The Travelers Indemnity Company (“Travelers”) recently released a new proprietary commercial general liability (“CGL”) form designated CG T1 00 02 19. The form is largely reflective of current ISO forms but includes one change that can significantly impact risk transfer when used by a trade contractor who has promised additional insured coverage to an upstream party. The change appears in SECTION IV – COMMERCIAL GENERAL LIABILITY CONDITIONS, 4. Other Insurance. Travelers has added a provision whereby the policy is excess to:
Any of the other insurance, whether primary, excess, contingent or on any other basis, that is available to the insured when the insured is an additional insured, or is any other insured that does not qualify as a named insured, under such other insurance.1
This language means that the insurance afforded to an additional insured by this policy is excess to the coverage afforded to that additional insured by any other policy on which that party also qualifies as an additional insured. Consider the following example:
AB Exteriors, a window contractor, has promised AI coverage to its GC. A claim arises relating to post-completion water intrusion, leading the owner to bring suit against the GC, AB Exteriors, CD Waterproofing, EF Carpentry and GH Roofing alleging responsibility for defective work and resulting property damage. All the subs have made the same contractual promise to provide AI coverage to the GC. Investigation demonstrates that the majority, if not all, of the responsibility lies with AB Exteriors. AB Exteriors, based on its Travelers policy including the CG T1 00 02 19, refuses defense to the GC, and refuses settlement contribution, arguing that the AI coverage provided by the other subs is primary.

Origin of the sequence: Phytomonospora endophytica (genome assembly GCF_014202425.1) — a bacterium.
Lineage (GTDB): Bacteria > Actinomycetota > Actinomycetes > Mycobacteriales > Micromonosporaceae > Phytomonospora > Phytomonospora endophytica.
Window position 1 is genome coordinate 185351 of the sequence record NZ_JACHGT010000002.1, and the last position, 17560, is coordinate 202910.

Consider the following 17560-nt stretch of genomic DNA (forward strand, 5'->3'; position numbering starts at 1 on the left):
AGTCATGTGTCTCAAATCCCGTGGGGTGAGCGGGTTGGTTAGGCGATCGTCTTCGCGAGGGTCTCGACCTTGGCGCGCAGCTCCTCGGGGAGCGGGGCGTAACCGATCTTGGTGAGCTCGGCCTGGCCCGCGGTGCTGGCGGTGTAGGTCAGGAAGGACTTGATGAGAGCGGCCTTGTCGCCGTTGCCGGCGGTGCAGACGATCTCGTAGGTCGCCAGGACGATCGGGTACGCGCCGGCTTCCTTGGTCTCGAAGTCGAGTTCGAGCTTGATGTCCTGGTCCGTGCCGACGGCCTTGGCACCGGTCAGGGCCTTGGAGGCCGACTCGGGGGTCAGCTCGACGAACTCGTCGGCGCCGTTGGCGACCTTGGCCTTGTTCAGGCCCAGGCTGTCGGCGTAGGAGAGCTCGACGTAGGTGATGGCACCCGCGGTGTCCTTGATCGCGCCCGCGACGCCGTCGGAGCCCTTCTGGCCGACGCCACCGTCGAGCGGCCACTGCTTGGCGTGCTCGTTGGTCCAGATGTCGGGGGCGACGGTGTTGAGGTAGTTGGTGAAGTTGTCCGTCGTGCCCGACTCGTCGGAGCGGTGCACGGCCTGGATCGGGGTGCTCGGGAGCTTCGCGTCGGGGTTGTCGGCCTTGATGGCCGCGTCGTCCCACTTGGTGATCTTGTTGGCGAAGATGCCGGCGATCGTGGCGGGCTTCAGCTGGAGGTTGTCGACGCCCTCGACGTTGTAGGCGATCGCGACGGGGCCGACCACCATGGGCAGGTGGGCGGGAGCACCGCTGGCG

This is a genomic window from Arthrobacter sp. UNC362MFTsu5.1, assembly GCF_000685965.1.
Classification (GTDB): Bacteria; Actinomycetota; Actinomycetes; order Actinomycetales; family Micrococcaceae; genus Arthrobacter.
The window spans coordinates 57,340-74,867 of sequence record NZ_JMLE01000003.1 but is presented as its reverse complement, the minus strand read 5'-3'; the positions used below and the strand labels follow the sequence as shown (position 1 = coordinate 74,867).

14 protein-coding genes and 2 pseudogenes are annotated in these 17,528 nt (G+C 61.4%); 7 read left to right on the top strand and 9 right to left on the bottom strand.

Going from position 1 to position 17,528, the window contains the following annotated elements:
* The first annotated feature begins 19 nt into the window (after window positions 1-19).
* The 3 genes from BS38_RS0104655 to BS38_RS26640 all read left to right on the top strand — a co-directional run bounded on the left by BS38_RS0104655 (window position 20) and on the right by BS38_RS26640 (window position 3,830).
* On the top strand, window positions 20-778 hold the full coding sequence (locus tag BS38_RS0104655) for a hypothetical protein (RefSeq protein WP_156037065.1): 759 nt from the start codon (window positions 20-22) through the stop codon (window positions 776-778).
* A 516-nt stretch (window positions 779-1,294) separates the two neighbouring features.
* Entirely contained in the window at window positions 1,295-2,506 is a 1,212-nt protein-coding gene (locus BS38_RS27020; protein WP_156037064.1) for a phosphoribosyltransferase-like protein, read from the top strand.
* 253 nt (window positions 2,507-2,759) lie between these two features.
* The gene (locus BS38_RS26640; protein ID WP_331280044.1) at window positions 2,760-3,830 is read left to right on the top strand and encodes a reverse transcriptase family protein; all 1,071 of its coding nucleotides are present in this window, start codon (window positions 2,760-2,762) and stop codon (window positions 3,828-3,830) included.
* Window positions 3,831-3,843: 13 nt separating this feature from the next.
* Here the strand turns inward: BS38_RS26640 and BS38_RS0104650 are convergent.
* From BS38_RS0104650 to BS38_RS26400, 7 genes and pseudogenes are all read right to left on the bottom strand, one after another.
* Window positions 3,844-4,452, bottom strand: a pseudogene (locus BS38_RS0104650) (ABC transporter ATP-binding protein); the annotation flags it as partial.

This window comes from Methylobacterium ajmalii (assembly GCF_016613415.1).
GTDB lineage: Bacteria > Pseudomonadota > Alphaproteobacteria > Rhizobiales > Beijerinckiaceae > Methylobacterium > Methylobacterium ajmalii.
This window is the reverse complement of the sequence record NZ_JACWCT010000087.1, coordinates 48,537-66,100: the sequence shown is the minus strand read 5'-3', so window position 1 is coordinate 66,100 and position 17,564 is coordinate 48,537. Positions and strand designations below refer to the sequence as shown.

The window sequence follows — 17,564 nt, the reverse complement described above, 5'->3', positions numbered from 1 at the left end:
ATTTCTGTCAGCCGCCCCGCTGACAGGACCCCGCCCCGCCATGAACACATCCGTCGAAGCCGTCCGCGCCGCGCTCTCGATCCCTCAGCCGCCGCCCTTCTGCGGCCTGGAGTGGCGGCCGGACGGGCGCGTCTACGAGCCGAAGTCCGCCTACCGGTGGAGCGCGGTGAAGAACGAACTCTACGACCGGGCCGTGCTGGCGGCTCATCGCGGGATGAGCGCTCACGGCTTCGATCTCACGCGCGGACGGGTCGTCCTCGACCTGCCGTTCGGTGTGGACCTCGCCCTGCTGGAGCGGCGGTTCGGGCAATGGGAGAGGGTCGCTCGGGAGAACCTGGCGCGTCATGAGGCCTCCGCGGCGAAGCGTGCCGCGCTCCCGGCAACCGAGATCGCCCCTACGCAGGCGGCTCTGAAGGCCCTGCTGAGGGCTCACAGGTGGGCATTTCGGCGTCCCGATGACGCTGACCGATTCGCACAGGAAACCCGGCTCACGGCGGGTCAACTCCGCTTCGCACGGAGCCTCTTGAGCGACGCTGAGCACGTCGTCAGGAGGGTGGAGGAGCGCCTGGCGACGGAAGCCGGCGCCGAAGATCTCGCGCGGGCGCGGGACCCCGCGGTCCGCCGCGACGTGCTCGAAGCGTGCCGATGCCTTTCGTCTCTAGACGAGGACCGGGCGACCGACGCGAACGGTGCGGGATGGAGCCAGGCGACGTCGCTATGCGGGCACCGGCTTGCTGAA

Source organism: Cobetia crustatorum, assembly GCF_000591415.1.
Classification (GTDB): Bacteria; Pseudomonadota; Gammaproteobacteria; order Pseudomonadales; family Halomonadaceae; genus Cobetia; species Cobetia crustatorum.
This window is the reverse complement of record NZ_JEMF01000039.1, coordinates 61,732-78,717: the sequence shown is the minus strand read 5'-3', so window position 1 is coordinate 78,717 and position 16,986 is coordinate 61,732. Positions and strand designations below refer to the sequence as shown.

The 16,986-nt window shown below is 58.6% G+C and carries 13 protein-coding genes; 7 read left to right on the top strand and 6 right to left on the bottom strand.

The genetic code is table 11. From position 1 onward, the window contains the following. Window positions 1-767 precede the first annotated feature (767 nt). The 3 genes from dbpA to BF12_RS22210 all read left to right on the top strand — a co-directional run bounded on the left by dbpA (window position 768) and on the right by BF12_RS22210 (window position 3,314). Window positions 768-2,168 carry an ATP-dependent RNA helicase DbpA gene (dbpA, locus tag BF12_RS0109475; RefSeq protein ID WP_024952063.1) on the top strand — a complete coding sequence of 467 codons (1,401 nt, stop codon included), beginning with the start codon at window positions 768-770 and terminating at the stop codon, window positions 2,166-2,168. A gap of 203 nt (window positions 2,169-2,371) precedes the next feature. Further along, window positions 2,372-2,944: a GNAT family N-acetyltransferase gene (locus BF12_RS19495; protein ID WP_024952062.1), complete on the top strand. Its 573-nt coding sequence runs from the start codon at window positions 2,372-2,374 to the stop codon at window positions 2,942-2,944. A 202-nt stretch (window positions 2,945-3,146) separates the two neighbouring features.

Travelers is neither the first nor the only insurer to deploy such language. But, given Travelers’ strong market position as an insurer of construction subcontractors, we expect Travelers’ inclusion of this language in its new standard form will increase the exposure of upstream parties to this language and its potential consequences.